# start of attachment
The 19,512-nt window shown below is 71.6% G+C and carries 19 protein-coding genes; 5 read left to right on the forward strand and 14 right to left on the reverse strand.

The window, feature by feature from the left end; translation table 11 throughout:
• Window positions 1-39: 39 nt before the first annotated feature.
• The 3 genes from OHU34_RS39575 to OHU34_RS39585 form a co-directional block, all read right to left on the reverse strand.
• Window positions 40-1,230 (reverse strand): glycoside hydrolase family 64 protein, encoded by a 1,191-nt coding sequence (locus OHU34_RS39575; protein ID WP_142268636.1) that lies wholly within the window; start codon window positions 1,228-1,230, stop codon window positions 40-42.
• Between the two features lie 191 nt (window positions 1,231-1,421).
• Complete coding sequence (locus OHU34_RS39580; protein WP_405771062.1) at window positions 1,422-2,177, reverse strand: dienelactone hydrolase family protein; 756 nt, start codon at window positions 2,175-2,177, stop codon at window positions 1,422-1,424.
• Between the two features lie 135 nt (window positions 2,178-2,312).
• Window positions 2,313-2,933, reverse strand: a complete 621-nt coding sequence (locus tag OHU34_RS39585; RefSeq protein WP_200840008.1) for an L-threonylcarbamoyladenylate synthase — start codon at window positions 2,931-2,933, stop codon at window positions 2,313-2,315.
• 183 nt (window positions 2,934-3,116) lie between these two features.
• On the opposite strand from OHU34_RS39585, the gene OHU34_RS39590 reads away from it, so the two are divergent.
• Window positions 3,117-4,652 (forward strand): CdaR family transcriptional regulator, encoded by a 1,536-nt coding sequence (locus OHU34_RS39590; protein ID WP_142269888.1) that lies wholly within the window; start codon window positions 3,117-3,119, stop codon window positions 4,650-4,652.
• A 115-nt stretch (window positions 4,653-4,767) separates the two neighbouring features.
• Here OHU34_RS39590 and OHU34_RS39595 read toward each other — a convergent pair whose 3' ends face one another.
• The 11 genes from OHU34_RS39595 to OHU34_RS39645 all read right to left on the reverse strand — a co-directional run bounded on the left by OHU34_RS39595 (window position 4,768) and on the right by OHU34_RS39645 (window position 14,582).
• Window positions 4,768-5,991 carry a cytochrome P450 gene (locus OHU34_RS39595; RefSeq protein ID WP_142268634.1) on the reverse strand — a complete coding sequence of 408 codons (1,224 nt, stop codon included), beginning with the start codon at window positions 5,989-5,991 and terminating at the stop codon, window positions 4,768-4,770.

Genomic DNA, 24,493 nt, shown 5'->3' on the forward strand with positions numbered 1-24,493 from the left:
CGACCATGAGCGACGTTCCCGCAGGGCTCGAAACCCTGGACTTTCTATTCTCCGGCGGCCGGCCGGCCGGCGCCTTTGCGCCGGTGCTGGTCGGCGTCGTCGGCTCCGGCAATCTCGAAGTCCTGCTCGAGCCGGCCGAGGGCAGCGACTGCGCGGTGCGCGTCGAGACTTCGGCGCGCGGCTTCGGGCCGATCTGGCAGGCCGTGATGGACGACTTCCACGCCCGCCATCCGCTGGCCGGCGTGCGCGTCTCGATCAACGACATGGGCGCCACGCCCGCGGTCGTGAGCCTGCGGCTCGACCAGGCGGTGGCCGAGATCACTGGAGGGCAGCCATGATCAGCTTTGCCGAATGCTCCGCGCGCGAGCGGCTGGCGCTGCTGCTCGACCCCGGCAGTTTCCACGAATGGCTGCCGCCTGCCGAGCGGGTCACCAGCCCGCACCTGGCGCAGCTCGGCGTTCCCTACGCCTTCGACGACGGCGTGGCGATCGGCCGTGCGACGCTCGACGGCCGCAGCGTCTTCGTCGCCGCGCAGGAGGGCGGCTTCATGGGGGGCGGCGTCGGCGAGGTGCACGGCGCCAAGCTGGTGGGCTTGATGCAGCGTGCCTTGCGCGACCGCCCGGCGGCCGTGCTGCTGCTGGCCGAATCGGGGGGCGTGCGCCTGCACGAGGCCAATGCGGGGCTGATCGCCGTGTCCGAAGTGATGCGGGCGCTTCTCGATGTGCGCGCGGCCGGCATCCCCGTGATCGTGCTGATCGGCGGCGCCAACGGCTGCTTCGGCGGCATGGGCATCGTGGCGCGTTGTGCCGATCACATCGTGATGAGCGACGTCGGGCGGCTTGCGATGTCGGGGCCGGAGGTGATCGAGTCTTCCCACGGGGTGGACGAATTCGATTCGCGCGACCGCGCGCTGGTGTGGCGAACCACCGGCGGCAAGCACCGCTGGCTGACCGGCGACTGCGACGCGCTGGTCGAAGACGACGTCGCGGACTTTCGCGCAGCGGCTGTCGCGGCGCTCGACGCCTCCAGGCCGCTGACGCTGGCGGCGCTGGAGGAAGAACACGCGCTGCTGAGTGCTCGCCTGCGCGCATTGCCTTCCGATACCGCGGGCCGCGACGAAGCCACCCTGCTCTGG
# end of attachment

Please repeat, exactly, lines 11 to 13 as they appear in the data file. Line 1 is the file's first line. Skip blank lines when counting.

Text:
• On the opposite strand from OHU34_RS39585, the gene OHU34_RS39590 reads away from it, so the two are divergent.
• Window positions 3,117-4,652 (forward strand): CdaR family transcriptional regulator, encoded by a 1,536-nt coding sequence (locus OHU34_RS39590; protein ID WP_142269888.1) that lies wholly within the window; start codon window positions 3,117-3,119, stop codon window positions 4,650-4,652.
• A 115-nt stretch (window positions 4,653-4,767) separates the two neighbouring features.